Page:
Mom wasn't with us. She had gone back into the kitchen to 'wash dishes,' but I knew my Mom well enough to know that she was just using that as an excuse to get away from Dad. My parents loved each other, but it was clear to me that Dad had crossed some sort of line and Mom was using washing the dishes as an excuse to avoid getting into a fight with him about it.

“All right, Kevin,” said Dad. “I know this is very abrupt, but I intended to tell you about my identity as Genius at some point.”

The shock in my brain seemed to have finally faded, because I finally found the words to say, “You mean this isn't a joke?”

“Of course not,” said Dad, shaking his head. He patted the helmet on his lap. “This helmet and suit are the same helmet and suit worn by Genius during his superhero days, a one of a kind ensemble I designed for myself, although I have made a few adjustments to it over the years even after I retired from crime-fighting.”

I was still convinced that this was some kind of hallucination (maybe caused by the bad cafeteria food). “But … I don't understand. You're not a superhero. You're, well, you're just my Dad, an ordinary software developer. Right?”

Dad chuckled. “Technically, you're correct. I
a software developer, one of the best in the world, but before I did that, I was the superhero Genius.”

At this point, I was sure that maybe Dad really was pulling off some sort of elaborate and epic prank. Genius was a legendary superhero, one of the very first neoheroes that appeared thirty years ago when Haley's Comet flew by the Earth and activated the neogene in humanity. Genius had only been 11-years-old at the time—the youngest neohero in the world—but had used his super intelligence to save the world on more than one occasion and had even been one of the founding members of the Neohero Alliance. He had defeated or helped defeat villains like Nuclear Winter and Master Chaos, among others.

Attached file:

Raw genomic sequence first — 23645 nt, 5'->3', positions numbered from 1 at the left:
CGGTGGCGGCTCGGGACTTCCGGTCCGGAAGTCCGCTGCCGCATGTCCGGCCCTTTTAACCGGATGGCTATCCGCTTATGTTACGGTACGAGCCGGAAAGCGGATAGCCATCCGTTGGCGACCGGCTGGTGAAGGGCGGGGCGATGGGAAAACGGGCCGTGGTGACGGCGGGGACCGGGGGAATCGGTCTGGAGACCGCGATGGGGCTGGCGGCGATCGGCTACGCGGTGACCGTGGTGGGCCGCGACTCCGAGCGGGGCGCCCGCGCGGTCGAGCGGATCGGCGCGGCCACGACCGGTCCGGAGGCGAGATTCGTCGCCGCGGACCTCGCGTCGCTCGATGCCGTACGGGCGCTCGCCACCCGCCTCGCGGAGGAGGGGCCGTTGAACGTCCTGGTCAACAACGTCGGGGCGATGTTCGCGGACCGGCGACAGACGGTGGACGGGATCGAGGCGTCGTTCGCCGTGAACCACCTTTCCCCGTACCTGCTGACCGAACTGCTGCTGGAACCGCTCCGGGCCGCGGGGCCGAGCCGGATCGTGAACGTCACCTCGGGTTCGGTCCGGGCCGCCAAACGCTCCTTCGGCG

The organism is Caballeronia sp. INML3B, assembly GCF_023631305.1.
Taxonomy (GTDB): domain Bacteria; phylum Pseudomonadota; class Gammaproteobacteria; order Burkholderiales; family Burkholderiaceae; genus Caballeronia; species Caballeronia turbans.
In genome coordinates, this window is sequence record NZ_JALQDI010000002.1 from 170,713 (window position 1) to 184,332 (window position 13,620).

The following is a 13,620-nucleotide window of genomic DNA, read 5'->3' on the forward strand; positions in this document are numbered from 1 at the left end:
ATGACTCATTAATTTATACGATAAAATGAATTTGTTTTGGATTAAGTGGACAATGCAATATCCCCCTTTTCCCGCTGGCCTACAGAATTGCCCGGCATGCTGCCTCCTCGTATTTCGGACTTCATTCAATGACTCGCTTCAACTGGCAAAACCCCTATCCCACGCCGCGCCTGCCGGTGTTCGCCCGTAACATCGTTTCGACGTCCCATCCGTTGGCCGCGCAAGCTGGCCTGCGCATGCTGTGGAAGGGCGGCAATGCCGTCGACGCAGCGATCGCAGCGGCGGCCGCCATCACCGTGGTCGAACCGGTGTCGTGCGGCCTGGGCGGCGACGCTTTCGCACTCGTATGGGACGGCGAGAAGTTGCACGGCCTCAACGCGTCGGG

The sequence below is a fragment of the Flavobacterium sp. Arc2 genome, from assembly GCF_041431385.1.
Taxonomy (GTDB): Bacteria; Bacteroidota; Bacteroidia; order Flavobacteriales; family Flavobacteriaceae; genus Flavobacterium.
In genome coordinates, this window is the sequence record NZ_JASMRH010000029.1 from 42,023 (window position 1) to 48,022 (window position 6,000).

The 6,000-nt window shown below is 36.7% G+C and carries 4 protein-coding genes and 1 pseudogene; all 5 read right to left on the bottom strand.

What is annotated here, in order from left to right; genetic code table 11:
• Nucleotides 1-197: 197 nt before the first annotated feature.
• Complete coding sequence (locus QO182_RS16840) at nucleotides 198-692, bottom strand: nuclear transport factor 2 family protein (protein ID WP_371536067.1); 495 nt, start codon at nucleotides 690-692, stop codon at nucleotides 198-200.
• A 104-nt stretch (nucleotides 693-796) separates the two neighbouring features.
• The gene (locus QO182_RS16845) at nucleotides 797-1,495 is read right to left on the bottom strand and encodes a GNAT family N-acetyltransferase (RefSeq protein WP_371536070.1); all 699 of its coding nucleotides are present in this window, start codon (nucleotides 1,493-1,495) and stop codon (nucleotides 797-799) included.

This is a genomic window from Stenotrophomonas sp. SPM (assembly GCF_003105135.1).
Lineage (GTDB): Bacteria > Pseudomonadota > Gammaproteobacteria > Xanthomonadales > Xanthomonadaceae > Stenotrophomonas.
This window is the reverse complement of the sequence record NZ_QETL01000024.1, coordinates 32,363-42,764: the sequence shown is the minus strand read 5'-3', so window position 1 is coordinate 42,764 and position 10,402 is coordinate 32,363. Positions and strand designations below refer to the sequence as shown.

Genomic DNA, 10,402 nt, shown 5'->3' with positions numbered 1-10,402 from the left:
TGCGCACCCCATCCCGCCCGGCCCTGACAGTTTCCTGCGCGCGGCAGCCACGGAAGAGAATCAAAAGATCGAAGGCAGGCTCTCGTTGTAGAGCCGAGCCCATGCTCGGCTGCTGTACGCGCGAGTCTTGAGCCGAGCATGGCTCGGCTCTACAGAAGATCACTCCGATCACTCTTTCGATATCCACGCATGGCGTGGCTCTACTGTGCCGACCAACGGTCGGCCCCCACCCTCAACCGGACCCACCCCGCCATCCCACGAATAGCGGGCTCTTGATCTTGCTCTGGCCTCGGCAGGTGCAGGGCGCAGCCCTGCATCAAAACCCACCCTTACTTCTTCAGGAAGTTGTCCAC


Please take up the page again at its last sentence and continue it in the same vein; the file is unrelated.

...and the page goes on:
The only reason I knew all of that was because we had been taught about neohero history in school. Also, Dad had a lot of books about the history and science of neoheroes scattered around the house and I had read more than a few when I was a kid.

Yet there was no way that my boring, ordinary Dad was
Genius, the Genius who was friends with Omega Man, Lady Amazon, and tons of other famous neoheroes. It didn't make any sense.

“Have you been fighting crime on the side?” I said. “I mean, while I've been at school, have you been fighting crime and stuff and then getting home before dinner every day?”

Dad shook his head. “Nope. Whenever you're at school, I'm at work, except for today. I have never done any superhero antics while being your father, though I've helped more than a few of my old neohero friends with certain problems beyond their abilities since my retirement.”

“I don't get it,” I said. “Are you telling me that you retired when I was born?”